GREENSBORO — Nine local schools that added a new staffing model for teachers last academic year saw student performance on key subjects improve more than Guilford County Schools as a whole, state test data show.
Taken together, the schools that implemented “Opportunity Culture” last year improved more than the district as a whole in both reading and math at the fourth-, sixth- and seventh-grade levels. For third, fifth and eighth grades, the schools improved more than the district in one but not both subjects.
Third-grade math was the only one of those tests where Opportunity Culture schools lost ground from the previous year. That was largely due to an issue at one particular elementary school, according to Whitney Oakley, the district’s interim chief academic officer. Oakley shared information on the program Saturday at the Guilford County Board of Education retreat.
With Opportunity Culture, schools recruit teachers with a track record of high student achievement to help a larger number of students than they normally would. That could be through leading and coaching other teachers, or through directly teaching more students.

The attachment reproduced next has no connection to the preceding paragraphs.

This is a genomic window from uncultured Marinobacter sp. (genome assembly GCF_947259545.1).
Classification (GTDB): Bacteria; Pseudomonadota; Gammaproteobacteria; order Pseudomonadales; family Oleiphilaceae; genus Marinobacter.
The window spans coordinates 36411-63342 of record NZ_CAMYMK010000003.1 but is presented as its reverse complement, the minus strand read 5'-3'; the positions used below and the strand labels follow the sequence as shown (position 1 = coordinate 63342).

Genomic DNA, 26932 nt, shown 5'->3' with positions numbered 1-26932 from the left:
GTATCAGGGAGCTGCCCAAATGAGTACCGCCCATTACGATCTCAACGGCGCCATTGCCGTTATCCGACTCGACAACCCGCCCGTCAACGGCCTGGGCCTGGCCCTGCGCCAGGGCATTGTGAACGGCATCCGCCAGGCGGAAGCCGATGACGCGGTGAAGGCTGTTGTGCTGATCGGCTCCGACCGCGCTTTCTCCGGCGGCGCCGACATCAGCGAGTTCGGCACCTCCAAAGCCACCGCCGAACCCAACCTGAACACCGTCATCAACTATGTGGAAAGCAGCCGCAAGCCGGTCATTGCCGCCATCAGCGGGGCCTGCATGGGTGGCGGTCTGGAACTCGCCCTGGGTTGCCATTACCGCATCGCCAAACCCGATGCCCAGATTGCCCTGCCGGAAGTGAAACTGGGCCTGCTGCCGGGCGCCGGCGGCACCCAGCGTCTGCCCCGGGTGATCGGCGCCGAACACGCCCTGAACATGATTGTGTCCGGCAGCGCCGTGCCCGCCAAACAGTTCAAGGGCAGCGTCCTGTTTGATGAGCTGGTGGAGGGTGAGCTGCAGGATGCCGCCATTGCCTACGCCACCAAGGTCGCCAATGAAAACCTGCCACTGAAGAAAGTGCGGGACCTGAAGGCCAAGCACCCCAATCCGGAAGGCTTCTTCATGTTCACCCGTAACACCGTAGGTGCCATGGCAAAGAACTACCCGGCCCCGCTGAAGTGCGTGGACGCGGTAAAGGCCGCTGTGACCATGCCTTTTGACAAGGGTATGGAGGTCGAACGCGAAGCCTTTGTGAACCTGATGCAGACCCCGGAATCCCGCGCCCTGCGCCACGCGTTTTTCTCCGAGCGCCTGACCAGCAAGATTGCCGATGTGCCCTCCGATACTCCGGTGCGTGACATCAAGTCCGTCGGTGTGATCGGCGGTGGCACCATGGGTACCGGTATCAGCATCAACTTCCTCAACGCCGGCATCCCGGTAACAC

Teachers can make between $6,000 and $20,000 more per year by taking on one of those roles.
The nine schools that started the program are Bessemer, Cone, Falkener, Foust, Wiley and Hampton elementary schools and Hairston, Ferndale and Jackson middle schools. One of those schools, Hampton Elementary, closed last year.
Schools adding the program this fall include: Fairview, Frazier and Vandalia elementary schools and Welborn and Northeast middle schools.
Participating schools applied for and received something called “restart status” from the state. It’s an option specifically for schools identified at one point for low performance on state standardized tests. If the state grants the status, schools get flexibility on some rules, including how they spend their money on teachers, for example.
Cone principal Shannon Peeples talked to board members Saturday about different attitudes among teachers toward the multi-classroom leader teachers who coach other teachers. Attitudes ranged from ecstatic endorsement to wariness from some of the experienced and effective teachers in the school.
“There have been some who’ve been like ‘I don’t really need coaching, I don’t really need someone there,’ but we are starting to have this synergy this second year of, ‘We can all get better,’ ” she said.